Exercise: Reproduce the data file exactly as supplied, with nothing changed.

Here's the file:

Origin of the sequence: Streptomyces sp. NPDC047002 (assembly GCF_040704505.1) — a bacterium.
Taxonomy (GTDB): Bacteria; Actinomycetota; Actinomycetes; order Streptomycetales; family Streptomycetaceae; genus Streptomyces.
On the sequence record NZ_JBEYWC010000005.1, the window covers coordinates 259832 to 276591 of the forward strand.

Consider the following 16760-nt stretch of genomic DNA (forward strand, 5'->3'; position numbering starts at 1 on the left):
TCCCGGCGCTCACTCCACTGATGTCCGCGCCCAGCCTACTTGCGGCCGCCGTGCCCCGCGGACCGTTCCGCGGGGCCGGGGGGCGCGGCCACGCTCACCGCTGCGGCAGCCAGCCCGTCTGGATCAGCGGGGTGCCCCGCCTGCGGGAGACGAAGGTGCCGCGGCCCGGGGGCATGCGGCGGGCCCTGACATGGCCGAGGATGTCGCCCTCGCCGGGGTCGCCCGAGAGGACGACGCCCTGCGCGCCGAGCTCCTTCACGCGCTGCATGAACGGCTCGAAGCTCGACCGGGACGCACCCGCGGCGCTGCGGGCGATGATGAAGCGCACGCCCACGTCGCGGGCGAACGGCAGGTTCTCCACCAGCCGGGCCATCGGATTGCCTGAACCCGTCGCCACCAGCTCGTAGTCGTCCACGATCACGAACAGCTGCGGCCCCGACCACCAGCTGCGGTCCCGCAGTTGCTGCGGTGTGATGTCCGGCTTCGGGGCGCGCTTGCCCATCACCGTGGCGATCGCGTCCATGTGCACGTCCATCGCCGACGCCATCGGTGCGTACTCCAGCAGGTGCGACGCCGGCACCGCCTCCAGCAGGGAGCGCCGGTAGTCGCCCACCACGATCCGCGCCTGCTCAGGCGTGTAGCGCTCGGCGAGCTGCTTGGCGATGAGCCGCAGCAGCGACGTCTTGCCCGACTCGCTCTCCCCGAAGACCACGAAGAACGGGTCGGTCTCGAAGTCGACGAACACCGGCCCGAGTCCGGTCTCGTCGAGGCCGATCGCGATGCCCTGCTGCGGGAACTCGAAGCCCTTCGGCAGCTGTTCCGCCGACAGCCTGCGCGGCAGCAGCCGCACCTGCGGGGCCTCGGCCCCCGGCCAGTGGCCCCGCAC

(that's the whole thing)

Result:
Origin of the sequence: Streptomyces sp. NPDC047002 (assembly GCF_040704505.1) — a bacterium.
Taxonomy (GTDB): Bacteria; Actinomycetota; Actinomycetes; order Streptomycetales; family Streptomycetaceae; genus Streptomyces.
On the sequence record NZ_JBEYWC010000005.1, the window covers coordinates 259832 to 276591 of the forward strand.

Consider the following 16760-nt stretch of genomic DNA (forward strand, 5'->3'; position numbering starts at 1 on the left):
TCCCGGCGCTCACTCCACTGATGTCCGCGCCCAGCCTACTTGCGGCCGCCGTGCCCCGCGGACCGTTCCGCGGGGCCGGGGGGCGCGGCCACGCTCACCGCTGCGGCAGCCAGCCCGTCTGGATCAGCGGGGTGCCCCGCCTGCGGGAGACGAAGGTGCCGCGGCCCGGGGGCATGCGGCGGGCCCTGACATGGCCGAGGATGTCGCCCTCGCCGGGGTCGCCCGAGAGGACGACGCCCTGCGCGCCGAGCTCCTTCACGCGCTGCATGAACGGCTCGAAGCTCGACCGGGACGCACCCGCGGCGCTGCGGGCGATGATGAAGCGCACGCCCACGTCGCGGGCGAACGGCAGGTTCTCCACCAGCCGGGCCATCGGATTGCCTGAACCCGTCGCCACCAGCTCGTAGTCGTCCACGATCACGAACAGCTGCGGCCCCGACCACCAGCTGCGGTCCCGCAGTTGCTGCGGTGTGATGTCCGGCTTCGGGGCGCGCTTGCCCATCACCGTGGCGATCGCGTCCATGTGCACGTCCATCGCCGACGCCATCGGTGCGTACTCCAGCAGGTGCGACGCCGGCACCGCCTCCAGCAGGGAGCGCCGGTAGTCGCCCACCACGATCCGCGCCTGCTCAGGCGTGTAGCGCTCGGCGAGCTGCTTGGCGATGAGCCGCAGCAGCGACGTCTTGCCCGACTCGCTCTCCCCGAAGACCACGAAGAACGGGTCGGTCTCGAAGTCGACGAACACCGGCCCGAGTCCGGTCTCGTCGAGGCCGATCGCGATGCCCTGCTGCGGGAACTCGAAGCCCTTCGGCAGCTGTTCCGCCGACAGCCTGCGCGGCAGCAGCCGCACCTGCGGGGCCTCGGCCCCCGGCCAGTGGCCCCGCAC